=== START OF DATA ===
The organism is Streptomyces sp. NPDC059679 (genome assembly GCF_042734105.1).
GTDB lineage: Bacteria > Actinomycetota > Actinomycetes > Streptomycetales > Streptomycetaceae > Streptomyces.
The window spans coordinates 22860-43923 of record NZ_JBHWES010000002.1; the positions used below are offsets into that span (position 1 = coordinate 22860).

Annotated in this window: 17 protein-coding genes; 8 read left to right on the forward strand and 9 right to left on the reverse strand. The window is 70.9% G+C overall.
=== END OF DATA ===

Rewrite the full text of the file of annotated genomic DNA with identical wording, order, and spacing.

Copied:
The organism is Streptomyces sp. NPDC059679 (genome assembly GCF_042734105.1).
GTDB lineage: Bacteria > Actinomycetota > Actinomycetes > Streptomycetales > Streptomycetaceae > Streptomyces.
The window spans coordinates 22860-43923 of record NZ_JBHWES010000002.1; the positions used below are offsets into that span (position 1 = coordinate 22860).

Annotated in this window: 17 protein-coding genes; 8 read left to right on the forward strand and 9 right to left on the reverse strand. The window is 70.9% G+C overall.